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Book Review The Surface Scientist's Guide to Organometallic Chemistry. By M. R. Albert and J. T

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clature related to that for peptides might be used, in which
the building units would be represented only by initial letters (although, of course, the problems of “branching” and
“crosslinking” in the primary structures of peptides are
much simpler).
Thus it can be seen that what initially at times appeared
to be a collection of curiosities, even including trivia (although, just as beauty is in the eye of the beholder, so presumably the music of a name is in the ear of the listener),
has now raised important and far-reaching questions. For
this reason the book is also a stimulating, and often
thought-provoking, contribution to the study of the language of chemistry.
The authors too must have been well aware of this aspect of the book, since some of the appendices are only
meaningful in that light. Once one begins to consider the
words and their meanings, one progresses very quickly
from the hundredth to the thousandth. What are the origins of the expressions familiar to us? Do these wordsoften derived from Latin or Greek-sound better to our
ears (more “euphonic”) than the modern names which
have been coined, sometimes making the reader or listener
flinch? (on the lines of, for example, betweenanene, buckminsterfullerene-or better still, buckyball-and what if
barrelene had instead been named zimmerene!). The
mechanisms of (modern) word construction are by no
means new. It was already common to make up composite
words (acetal = acetaldehyde
alcohol; carbazole =
carb + az
ole); or as an extreme example, chloramphenicol-see the book for its derivation), to use abbreviations
(phthalic acid is actually (na)phthal(en)ic acid), and to
make transpositions (ninhydrin from hydrindene). On the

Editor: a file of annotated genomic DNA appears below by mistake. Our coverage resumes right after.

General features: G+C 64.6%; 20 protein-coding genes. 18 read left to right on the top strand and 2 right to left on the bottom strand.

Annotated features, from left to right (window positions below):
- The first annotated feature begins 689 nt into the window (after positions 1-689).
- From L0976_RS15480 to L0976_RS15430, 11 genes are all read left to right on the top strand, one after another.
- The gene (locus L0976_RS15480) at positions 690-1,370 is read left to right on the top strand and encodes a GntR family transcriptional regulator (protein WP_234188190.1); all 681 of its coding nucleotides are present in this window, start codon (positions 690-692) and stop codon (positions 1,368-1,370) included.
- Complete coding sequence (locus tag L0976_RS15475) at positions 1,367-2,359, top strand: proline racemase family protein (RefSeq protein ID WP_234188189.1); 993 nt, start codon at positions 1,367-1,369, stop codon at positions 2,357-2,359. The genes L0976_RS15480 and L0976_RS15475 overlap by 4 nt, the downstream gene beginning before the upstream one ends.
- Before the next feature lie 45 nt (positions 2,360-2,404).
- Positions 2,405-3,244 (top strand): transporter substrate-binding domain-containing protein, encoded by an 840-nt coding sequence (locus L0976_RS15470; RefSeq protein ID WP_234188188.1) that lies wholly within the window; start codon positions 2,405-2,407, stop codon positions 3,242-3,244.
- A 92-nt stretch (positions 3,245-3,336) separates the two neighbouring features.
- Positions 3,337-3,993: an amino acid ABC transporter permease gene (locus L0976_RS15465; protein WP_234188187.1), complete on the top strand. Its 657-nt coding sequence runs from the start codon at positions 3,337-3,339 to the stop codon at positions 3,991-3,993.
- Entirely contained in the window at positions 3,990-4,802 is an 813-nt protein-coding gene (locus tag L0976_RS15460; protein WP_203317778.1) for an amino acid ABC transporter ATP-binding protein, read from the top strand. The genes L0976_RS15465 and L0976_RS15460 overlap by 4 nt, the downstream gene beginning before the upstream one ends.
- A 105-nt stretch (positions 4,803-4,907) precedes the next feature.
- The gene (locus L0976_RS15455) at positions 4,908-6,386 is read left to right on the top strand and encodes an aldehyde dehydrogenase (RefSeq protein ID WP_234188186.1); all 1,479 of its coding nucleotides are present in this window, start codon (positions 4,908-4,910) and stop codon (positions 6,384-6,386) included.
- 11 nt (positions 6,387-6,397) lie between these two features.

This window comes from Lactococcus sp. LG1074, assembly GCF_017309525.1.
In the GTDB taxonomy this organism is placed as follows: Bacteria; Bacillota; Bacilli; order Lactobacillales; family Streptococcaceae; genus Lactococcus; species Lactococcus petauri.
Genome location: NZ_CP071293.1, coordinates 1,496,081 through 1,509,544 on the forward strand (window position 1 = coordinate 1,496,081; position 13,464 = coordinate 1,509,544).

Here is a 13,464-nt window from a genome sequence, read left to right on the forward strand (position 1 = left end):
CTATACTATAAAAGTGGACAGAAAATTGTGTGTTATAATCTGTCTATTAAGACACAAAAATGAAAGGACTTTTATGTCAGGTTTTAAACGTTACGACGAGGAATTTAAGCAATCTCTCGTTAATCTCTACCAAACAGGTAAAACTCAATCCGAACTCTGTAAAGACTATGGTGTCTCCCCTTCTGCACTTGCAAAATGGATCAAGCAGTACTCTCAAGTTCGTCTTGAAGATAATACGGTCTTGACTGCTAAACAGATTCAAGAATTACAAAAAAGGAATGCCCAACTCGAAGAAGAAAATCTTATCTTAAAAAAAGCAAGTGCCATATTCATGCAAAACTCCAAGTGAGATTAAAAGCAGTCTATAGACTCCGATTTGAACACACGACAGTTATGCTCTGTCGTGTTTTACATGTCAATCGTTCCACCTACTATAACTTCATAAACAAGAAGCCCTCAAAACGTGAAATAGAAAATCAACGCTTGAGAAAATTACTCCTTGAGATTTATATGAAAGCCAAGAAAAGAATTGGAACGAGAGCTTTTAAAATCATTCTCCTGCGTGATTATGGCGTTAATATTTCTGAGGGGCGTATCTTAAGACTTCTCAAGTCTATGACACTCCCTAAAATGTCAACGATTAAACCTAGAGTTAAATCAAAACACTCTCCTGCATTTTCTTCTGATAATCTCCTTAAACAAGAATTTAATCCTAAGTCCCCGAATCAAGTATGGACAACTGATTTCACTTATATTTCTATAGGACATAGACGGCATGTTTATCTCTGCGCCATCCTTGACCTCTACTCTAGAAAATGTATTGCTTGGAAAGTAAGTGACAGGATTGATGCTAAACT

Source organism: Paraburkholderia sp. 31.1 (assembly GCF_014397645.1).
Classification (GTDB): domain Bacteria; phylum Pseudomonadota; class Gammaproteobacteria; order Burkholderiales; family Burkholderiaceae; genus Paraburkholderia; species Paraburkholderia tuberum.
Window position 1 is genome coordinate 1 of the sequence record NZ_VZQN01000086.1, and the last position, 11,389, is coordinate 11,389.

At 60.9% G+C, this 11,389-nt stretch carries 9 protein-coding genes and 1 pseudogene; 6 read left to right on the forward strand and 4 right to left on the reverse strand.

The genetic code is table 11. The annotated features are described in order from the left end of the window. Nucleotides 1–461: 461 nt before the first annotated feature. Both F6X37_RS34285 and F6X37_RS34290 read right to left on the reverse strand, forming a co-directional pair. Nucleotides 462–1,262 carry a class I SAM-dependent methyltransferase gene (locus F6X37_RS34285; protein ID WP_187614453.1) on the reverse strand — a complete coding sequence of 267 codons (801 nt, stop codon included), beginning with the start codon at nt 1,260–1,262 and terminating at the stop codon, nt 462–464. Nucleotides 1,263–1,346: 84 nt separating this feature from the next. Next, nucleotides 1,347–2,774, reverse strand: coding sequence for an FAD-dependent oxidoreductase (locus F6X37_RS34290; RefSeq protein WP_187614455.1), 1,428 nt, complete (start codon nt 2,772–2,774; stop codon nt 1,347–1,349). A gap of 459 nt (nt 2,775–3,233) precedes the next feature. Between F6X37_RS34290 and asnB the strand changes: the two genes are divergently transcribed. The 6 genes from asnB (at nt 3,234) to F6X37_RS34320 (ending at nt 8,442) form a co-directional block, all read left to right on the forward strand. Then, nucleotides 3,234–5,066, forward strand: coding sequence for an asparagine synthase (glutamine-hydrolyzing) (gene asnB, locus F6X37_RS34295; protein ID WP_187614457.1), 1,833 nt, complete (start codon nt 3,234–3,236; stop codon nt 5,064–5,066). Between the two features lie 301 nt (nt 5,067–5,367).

other hand, the making u p of acronyms, following the
modern craze for abbreviations, has recently grown to such
an extent that already one can almost begin to talk in terms
of a third generation of nomenclature. However, Appendix
A is a mine of information on explanations and derivations of standard expressions used in organic chemistry.
It would no more be possible to translate the whole of
“The Name Game” into another language than to retain
its rhyming title. This is firstly because the English language, with its great differences between the spoken and
written forms, lends itself much more readily to plays on
words than, for example, German, and secondly because
of the authors’ frequent clever and imaginative use of such
devices. Some nice examples are the following: “The vitamin C story began with ‘ignose’ and ‘godnose’. Where will
it end? Who knows?”; or: “Through deals made by Alde r . . .”; or: “Atrane is not something we board at a railroad
station”. The text abounds with puns of this sort, which,
like the anecdotes, are not only intended to cause a quick
smile, but are also very instructive. It is certainly true that
wit or fun often lead to a much quicker and better remembered understanding of a point than does a long-winded
explanation. English-speaking authors-not only when
preparing textbooks o r papers, but also when giving afterdinner talks (from whence, incidentally, an appreciable
number of the examples in “The Name Game” seem to
have originated)-use this technique more often and adeptly than we German speakers. As a general principle,
when the words of one language can no longer be translated into another, this is evidence of the vitality of both
words and language. One is then forced to adopt the foreign words-or remain silent.
As every competitor knows, games are not games, but
are deadly earnest. In the case of the present book, whose
impact depends to a large extent on correct spelling of the
words, this means that it must not contain any printing or
other errors. And although the authors were naturally well
aware of this, some errors have nevertheless escaped their
notice: Konrad Lorenz (in the list of Nobel prizewinners in
Appendix F) is not a Dutchman, it was Unverdorben who
isolated aniline by distillation of indigo (not Herr Underderben, as given in Appendix A), in V6gtle the umlaut has
been put over the wrong letter, and so on. These are mere
trifles, but the absence of an index of names must be either
the final joke of the book, or a bad joke.
From time to time a plea is made for making the chemical literature more “human”-it is said to be too dry and
sterile, so that one can no longer recognize the real author
behind the words. It cannot be said too strongly that any
such move is to be avoided. In our writing most of us are
far from being great stylists, let alone literary giants, and
most of our work would not gain in value by having a “humanizing” introduction included. But if now and again